This is Passport to Texas
When you’re a certified Texas Master Naturalist you learn to understand the natural world and share it with others. Writer, Sheryl Smith Rogers, says increasing public awareness about the nature benefits everyone.
You know, our state’s undergoing so much growth, and we’re losing so much of our natural ecosystems to subdivisions and shopping centers. People like master naturalists who have more of an awareness of how important those elements are to our overall lifestyle, they’re going to share what they know with others and just raise awareness that we need to protect these areas.
Master Naturalists undergo weeks of training, says Smith Rogers, who, herself, is a certified Master Naturalist.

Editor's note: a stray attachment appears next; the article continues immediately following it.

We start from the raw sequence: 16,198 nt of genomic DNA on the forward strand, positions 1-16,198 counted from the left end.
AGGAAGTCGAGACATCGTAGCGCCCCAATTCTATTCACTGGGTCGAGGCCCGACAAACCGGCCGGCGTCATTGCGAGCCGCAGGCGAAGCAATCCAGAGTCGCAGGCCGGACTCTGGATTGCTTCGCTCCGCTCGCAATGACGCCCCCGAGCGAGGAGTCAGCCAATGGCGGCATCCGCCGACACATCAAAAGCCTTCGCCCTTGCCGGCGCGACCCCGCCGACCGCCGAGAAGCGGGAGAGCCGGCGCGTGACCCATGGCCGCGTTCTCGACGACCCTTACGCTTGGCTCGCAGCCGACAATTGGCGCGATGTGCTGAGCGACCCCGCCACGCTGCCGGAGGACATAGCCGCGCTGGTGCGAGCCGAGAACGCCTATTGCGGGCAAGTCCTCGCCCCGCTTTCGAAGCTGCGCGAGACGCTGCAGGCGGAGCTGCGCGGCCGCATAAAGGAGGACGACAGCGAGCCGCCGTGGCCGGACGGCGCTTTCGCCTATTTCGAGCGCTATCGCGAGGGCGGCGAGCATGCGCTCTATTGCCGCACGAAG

The classes cover geology, native grasses… Last spring I took my training from March into May. We went to different places. You don’t just sit in a classroom. You have field outings; you go out and actually look at the native grasses. We went to Jacob’s Well near Wimberley and talked about hydrology. You just cover a whole lot of different topics.
Once certified, citizens volunteer in their communities. There are more than 40 chapters statewide. Find more information on the Texas Parks and Wildlife website.
For Texas Parks and Wildlife…I’m Cecilia Nasti.